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Question about hot water in Poland and the use of water heaters?


cazadora
18 Sep 2011  #1
Hello, everybody,

I am not a Polish, but I am currently a business administration student and I am making a research about the Polish heating market. More specifically, I am writing a course paper about the hot water supply for households in Poland. As far as I read in a report, done by one research Institute about 70% of people in the urban areas have central heating and 50% receive hot water also centrally heated by power plants. ecee.org/pubs/poland.htm#energy Obviously, it is a very good network for district heating. My question concerns the other 50% from the city population. What type of sources do they use to obtain hot water? Do they use electric boilers, the so called Bojlery elektryczne, or do most of them use gas and other meant? Are electric water heaters much used in Poland or are they used just by a small proportion of the population for hot water?

You will help me very much if you answer my question. :) I found some data on the Internet, but since I am not a specialist in the area it is very difficult to me to draw exact conclusions. :)

I will be very happy to read your answers. Thanks a lot in advance! :))
pawian 161 | 9,966
18 Sep 2011  #2
What type of sources do they use to obtain hot water?

In Krakow, most people use gas heaters for hot water. They are the most economical, because electric heaters generate too high expenses.

In result, most Polish urban bathrooms are decorated with this gadget:

d

I have always had one, too.

However, in smaller towns in which gas network is not developed, people use electric boilers.
teflcat 5 | 1,032
18 Sep 2011  #3
We chose to heat our new village house, including water, with wood and coal. Gas prices are unpredictable and electricity is expensive. We live in Podlasie, so there is plenty of firewood around. It costs about 120PLN/m3 and we need about 4 or 5 m3/year, plus about 1.5 tonnes of coal in the winter @ around 800PLN/tonne. So altogether we spend around 1600PLN on heating fuel. We have an electric hot water boiler but rarely use it.

I have a friend who installed a geo-thermal system in his new house. He's happy with it but it cost about 150,000PLN, if I remember right. We plan to put a solar panel on the roof in the next year or two.
peter_olsztyn 6 | 1,098
18 Sep 2011  #4
What type of sources do they use to obtain hot water? Do they use electric boilers, the so called Bojlery elektryczne, or do most of them use gas and other meant?

We use boilers when there is no possibillity to use gas.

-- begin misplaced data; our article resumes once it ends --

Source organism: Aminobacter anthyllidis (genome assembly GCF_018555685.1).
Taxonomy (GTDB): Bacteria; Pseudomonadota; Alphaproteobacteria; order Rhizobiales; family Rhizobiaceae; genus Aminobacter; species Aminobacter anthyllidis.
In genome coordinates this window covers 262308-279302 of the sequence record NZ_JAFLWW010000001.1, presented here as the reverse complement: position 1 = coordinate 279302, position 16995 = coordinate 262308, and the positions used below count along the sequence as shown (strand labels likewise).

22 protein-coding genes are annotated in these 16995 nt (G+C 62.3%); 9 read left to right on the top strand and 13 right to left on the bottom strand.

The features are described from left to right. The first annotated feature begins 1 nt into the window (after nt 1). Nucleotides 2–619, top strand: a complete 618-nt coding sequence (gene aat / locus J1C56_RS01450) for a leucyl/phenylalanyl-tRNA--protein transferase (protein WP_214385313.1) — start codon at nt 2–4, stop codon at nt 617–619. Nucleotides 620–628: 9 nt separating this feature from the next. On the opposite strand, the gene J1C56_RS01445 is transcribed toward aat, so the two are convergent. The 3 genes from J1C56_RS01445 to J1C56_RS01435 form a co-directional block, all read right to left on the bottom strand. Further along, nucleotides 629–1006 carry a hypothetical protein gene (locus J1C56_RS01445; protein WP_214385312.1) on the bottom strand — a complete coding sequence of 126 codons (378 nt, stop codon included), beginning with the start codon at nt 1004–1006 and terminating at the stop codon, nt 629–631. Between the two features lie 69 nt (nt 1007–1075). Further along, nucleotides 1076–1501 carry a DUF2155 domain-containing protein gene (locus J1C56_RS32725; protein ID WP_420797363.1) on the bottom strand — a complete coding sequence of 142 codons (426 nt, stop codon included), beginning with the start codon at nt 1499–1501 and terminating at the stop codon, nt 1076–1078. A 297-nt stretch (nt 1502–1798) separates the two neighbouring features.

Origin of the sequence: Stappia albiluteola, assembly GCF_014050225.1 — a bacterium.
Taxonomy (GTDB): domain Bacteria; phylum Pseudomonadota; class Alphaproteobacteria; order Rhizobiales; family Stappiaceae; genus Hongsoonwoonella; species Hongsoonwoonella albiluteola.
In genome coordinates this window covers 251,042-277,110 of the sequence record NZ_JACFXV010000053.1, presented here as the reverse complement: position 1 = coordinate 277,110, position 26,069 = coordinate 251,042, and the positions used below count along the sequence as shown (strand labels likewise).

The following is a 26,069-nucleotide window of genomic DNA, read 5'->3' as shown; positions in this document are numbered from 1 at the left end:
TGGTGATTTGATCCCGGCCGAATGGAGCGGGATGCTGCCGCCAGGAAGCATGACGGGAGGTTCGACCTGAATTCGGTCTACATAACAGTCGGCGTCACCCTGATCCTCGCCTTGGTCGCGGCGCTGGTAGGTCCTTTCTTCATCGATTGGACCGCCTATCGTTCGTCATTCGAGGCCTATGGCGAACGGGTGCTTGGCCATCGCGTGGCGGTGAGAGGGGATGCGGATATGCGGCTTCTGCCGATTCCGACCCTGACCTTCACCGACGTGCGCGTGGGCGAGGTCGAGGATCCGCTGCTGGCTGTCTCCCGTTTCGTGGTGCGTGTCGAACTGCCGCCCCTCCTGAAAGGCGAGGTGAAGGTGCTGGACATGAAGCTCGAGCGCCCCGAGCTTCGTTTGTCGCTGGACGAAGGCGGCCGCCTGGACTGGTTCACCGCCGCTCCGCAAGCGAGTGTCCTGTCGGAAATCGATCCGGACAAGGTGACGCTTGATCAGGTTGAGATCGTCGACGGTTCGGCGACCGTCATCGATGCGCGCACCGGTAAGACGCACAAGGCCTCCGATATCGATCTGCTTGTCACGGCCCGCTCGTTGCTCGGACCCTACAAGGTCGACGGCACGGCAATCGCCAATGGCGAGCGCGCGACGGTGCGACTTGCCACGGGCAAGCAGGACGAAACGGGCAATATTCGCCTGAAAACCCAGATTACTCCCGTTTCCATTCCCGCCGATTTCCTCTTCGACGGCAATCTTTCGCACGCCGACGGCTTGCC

pawian 161 | 9,966
18 Sep 2011  #5
Driving in the countryside, I can see more and more gas tanks in people`s gardens.

Most from Gaspol, some from Shell.

s
teflcat 5 | 1,032
19 Sep 2011  #6
Another option is heating oil. Very expensive. Friends of mine spent over 6,000PLN last winter.
Teffle 22 | 1,321
19 Sep 2011  #7
Friends of mine spent over 6,000PLN last winter.

WTF? Really??

That's a serious amount for oil. In Polish economy terms it's insanity!
teflcat 5 | 1,032
19 Sep 2011  #8
WTF? Really??

Towards the end of the winter they switched to burning wood. I personally don't know anyone else who uses oil; it's just too expensive for ordinary folk.
OP cazadora
20 Sep 2011  #9
Thank you very much for your answers! You helped very much to figure out the situation. Obviously gas is the most prefered option for the people who don't have district heating. At the end, one more issue if you are familiar ofcourse, what are the most popular brands of gas heating equipment in Poland? I read on the Internet that the Sauer Duval kotly gazowe are very widely used. Are you acquainted with other brands and producers which consumers prefer or is this the brand that people trust most?
peter_olsztyn 6 | 1,098
28 Sep 2011  #10
what are the most popular brands of gas heating equipment in Poland?

Junkers, Vaillant, Brotje, Buderus and Termet S.A.
Jimmu 2 | 157
29 Sep 2011  #11
I'm fairly new to Poland so my experience is limited and anecdotal, but from what I've seen space heating and hot water come mostly from city services in the cities and coal or wood furnaces in rural areas. Electric heaters and boilers are very expensive to run and gas lines don't exist in many areas. And when I asked my wife why we couldn't get a tank on the property and have gas delivered by truck she thought I was joking.
gumishu 11 | 5,015
29 Sep 2011  #12